Here is a spirited discussion of 32 bit recording and some people believe that a 32 bit converter does not exist, because 32 bits is actually 24 bits with 8 bits floating, whatever that means.  This is way above my skill set.  But if you can figure it out, go for it.  I gave up and went analog. 

https://gearspace.com/board/high-end/700810-32-bit-d-d-converter-recorder.html


32 bit is different than 32 kHz. Totally different problems but you can probably still force things with a mis-timed transfer and then some header magic.


Don't forget that the DAT recordings may have been made with pre-emphasis.
True!
There are tools to remove pre-emphasis.
xACT for mac will do de-emphasis.
The option is found under the UTIL tab.


Online Scooter123

  • "I am not an alcoholic. I am a drunk. Drunks don't go to meetings."
  • (9)
  • Needs to get out more...
  • *****
  • Posts: 2709
Re: interface with SPDIF able to handle 32khz/44.1khz/48khz??
« Reply #5 on: July 28, 2021, 04:12:51 PM »
Ah, I misread the post. I thought the OP was talking about 32b. Never mind.
Regards,
Scooter123

mk41 > N Box  > Sony M-10
mk4 > N Box > Sony M-10

Offline Barney

  • (0)
  • Taperssection Newbie
  • *
  • Posts: 11
Re: interface with SPDIF able to handle 32khz/44.1khz/48khz??
« Reply #6 on: July 28, 2021, 06:41:34 PM »
Don't forget that the DAT recordings may have been made with pre-emphasis.
True!
There are tools to remove pre-emphasis.
xACT for mac will do de-emphasis.
The option is found under the UTIL tab.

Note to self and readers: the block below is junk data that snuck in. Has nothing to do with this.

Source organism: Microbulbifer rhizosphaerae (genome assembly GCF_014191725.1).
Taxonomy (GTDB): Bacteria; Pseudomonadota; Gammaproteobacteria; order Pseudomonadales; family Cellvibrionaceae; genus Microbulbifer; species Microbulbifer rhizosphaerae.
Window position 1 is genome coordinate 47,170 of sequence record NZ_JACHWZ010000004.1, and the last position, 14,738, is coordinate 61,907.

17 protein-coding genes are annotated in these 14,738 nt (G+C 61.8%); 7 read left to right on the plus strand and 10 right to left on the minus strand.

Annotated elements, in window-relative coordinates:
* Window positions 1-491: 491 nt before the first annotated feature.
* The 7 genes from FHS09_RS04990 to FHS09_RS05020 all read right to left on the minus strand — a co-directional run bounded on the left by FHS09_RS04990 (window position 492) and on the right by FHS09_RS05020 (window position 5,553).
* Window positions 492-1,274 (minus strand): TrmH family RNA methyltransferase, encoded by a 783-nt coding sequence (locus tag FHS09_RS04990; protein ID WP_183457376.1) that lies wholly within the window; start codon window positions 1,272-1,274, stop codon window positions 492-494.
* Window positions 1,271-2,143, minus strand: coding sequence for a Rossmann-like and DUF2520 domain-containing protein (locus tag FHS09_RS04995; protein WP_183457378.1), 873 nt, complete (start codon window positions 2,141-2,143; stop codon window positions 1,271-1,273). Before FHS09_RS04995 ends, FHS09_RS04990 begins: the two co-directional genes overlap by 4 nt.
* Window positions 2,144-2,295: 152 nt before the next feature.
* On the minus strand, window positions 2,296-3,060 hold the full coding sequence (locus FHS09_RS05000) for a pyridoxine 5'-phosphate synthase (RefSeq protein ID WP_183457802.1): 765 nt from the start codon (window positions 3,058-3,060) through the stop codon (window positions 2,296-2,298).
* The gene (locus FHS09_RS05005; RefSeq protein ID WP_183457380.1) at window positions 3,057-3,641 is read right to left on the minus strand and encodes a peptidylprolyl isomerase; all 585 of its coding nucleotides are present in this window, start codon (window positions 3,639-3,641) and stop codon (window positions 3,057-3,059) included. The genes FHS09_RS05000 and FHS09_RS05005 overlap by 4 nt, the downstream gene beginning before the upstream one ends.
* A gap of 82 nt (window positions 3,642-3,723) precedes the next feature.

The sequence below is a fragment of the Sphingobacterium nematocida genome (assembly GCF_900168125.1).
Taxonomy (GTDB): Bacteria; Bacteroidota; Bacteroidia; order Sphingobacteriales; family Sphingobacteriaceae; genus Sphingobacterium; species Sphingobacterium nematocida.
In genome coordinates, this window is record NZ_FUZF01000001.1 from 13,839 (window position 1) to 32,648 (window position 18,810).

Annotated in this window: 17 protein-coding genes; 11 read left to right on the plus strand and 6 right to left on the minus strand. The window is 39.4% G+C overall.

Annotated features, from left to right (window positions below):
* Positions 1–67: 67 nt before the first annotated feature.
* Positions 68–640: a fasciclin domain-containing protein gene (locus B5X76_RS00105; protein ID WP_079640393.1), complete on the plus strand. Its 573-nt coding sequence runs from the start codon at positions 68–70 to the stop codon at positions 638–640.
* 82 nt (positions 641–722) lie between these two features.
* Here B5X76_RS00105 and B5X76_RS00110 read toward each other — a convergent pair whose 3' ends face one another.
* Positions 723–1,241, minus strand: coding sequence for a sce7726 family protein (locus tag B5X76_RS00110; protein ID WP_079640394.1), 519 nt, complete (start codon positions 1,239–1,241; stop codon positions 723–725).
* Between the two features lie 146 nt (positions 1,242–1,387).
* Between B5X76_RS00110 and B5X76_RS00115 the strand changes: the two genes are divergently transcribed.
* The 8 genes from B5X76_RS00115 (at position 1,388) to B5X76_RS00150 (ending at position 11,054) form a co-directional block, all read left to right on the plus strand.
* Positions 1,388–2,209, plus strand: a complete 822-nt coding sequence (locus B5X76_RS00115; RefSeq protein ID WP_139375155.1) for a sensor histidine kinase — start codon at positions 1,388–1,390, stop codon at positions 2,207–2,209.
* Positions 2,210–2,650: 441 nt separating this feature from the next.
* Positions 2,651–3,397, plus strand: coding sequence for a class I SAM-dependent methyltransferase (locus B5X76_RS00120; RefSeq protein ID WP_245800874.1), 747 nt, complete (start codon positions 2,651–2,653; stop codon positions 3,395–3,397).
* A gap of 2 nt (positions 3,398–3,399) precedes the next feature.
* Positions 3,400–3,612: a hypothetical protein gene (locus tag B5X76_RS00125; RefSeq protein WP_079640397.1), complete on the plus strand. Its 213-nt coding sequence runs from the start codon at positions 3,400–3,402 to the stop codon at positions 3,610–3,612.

uh?  Is there any way to know if a DAT recording was made with pre-emphasis?

Offline Barney

  • (0)
  • Taperssection Newbie
  • *
  • Posts: 11
Re: interface with SPDIF able to handle 32khz/44.1khz/48khz??
« Reply #7 on: July 28, 2021, 07:06:49 PM »
My own recordings were made with a Sony TCD-D7 and a Tascam DA302.

I also have recordings done with Sony TCD-D8, Sony TCD-D3, Sony PCM-M1. And maybe some recordings done by the soundmen with their Tascam DA20 I guess (as I think it was the most common DAT deck in venues back in the days).

I might have DATs that are copies - not clone - from a TCD-Dx to a Sony consumer deck. I think the guy coudn't bypass the SCMS and it was the only way to get a copy. Maybe I have some others that are TCD-Dx to Tascam DA20/DA30 done the same manner. Those were done 20/25 years ago, my memories is not what I'd like it to be.

Anyhow, it looks the pre-emphasis is "similar" to the RIAA thing. "Similar" in the sense of an EQ is applied to encode/decode. Treble/bass thing. From what I've already read, I should expect lack of low end and too much high end in the sound. Please correct me if this is wrong.




Offline morst

  • Trade Unionist